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Scammers are phishing Gmail users for logins – here’s how to protect yourself

Recently, I read an article on Yahoo! Tech News about a phishing scam that’s targeting Gmail™ users. Given how many business and personal Gmail users are out there, this is pretty scary stuff.

Victims are receiving phishing emails from hackers that pretend to be from Google, asking users to click on a link and log in to access a document on Google Drive™. But the link actually takes users to a bogus site that then captures their login credentials. If you use Gmail or other Google products, just think of what a cyber criminal could have access to if they have your username and password…

Educate yourself to avoid getting hooked

This latest phishing campaign reinforces the need for education We’ve put together a handy best practices checklist to help you spot a phishing email. 

Some of our recommendations include:

  • Keep your security software up to date. Don’t avoid downloading important updates. Hackers exploit vulnerabilities found in older software, so it’s important to keep the apps on your devices current.
  • Don’t click on links from messages that contain misspellings. If an email from a well-known company is formatted badly, has obvious misspellings or is unrelated to the product or company, this is a red flag.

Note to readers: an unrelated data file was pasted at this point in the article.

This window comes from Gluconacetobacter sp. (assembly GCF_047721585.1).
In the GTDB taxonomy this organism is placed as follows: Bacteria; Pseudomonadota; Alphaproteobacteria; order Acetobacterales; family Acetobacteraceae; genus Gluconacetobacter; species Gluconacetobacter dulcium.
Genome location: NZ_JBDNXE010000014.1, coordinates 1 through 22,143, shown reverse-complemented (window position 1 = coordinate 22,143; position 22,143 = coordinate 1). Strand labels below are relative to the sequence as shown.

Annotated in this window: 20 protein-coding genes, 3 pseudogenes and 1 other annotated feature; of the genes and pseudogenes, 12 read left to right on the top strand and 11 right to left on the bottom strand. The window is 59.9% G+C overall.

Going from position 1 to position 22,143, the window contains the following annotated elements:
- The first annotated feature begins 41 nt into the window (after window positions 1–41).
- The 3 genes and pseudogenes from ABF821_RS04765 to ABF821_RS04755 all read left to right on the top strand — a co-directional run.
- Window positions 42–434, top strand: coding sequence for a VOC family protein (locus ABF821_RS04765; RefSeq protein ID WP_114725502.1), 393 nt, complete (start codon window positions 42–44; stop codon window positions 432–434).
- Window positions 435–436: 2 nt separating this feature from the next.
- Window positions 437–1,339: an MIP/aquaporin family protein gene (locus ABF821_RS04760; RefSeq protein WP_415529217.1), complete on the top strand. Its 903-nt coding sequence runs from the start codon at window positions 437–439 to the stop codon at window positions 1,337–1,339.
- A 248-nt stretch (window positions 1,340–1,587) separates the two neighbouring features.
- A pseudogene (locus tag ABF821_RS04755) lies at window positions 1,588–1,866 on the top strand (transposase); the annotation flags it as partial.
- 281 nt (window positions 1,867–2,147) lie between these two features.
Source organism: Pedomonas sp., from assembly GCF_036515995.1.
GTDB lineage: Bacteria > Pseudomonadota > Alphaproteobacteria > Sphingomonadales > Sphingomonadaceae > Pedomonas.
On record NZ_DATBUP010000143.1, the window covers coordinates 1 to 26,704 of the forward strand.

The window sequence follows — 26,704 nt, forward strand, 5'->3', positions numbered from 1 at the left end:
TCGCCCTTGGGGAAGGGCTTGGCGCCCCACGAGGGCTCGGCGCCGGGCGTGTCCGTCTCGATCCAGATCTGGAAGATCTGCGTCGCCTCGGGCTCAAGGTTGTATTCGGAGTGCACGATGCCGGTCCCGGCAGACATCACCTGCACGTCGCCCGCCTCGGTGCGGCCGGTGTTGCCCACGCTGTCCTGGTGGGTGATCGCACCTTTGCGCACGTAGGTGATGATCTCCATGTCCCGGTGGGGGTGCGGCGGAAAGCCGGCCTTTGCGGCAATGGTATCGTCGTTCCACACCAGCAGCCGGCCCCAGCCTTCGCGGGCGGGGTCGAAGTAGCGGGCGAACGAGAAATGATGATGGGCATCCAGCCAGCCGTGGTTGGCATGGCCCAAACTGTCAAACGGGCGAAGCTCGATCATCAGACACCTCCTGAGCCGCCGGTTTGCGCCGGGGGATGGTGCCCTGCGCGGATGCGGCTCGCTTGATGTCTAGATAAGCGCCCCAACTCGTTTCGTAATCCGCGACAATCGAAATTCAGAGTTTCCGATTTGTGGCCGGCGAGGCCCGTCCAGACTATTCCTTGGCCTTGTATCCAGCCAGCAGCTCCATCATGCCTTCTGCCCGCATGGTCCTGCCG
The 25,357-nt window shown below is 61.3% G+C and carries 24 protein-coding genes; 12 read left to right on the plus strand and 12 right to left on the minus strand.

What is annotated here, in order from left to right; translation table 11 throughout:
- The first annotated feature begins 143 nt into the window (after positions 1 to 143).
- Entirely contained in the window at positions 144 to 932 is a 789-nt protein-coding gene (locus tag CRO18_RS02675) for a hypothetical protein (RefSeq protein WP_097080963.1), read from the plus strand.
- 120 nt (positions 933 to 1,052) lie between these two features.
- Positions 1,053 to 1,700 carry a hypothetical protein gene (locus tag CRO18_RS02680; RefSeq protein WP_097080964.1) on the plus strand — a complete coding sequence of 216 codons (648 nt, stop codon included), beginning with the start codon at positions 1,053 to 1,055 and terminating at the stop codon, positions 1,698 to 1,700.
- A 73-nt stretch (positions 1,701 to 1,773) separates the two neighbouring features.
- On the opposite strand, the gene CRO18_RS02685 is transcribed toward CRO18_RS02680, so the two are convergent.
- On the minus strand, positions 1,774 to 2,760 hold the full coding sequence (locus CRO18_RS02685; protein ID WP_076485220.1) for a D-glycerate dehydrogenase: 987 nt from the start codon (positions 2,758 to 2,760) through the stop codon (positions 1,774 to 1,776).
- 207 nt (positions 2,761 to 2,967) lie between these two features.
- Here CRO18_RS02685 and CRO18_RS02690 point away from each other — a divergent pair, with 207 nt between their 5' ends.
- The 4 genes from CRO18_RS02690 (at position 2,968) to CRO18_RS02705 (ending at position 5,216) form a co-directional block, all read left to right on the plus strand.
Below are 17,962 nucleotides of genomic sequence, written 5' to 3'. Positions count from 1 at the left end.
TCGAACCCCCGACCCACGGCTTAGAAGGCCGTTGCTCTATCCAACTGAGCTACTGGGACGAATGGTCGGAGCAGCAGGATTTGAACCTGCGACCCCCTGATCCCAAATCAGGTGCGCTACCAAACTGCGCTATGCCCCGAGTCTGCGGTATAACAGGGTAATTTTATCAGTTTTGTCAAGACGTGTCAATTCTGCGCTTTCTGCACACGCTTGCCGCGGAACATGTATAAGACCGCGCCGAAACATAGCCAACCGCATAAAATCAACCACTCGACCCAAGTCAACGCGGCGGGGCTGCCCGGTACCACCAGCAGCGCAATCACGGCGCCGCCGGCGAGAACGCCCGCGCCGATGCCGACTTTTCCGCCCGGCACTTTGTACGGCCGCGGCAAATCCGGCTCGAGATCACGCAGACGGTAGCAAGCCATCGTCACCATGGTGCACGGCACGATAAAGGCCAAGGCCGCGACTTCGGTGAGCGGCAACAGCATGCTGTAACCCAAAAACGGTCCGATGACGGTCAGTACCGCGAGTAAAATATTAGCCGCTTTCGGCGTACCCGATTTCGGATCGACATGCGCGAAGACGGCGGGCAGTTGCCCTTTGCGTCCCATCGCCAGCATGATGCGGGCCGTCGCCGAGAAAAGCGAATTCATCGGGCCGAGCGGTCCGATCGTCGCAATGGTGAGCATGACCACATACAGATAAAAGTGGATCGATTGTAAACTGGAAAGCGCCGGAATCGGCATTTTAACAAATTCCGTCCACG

• Be aware of email requests with high urgency that ask you to take quick action. If you are ever in doubt, double check the request with the sender either by phone or by composing a new email – never reply to the email itself

Use two-factor authentication for added protection

We also recommend that you use two-factor authentication (2FA) whenever it’s available. As the Yahoo! article states:

“If someone does happen to gain access to your Google credentials, either through phishing or by simply being a good guesser, two-factor authentication could be what stops them from actually getting into your account.”

With 2FA, you’ll be asked to input a code along with your login credentials. That code can be texted to you or created by an app on your phone. It may seem like a hassle to have one more thing to input, but it could mean the difference between security and a cyber-criminal compromising your data.

If you want to learn more about email security and how you can protect yourself, check out our recent phishing report. And if you have any questions, give us a call at 800-379-7729

About Kirsten Barta

Kirsten Barta is Sr Marketing Communications Manager at Intermedia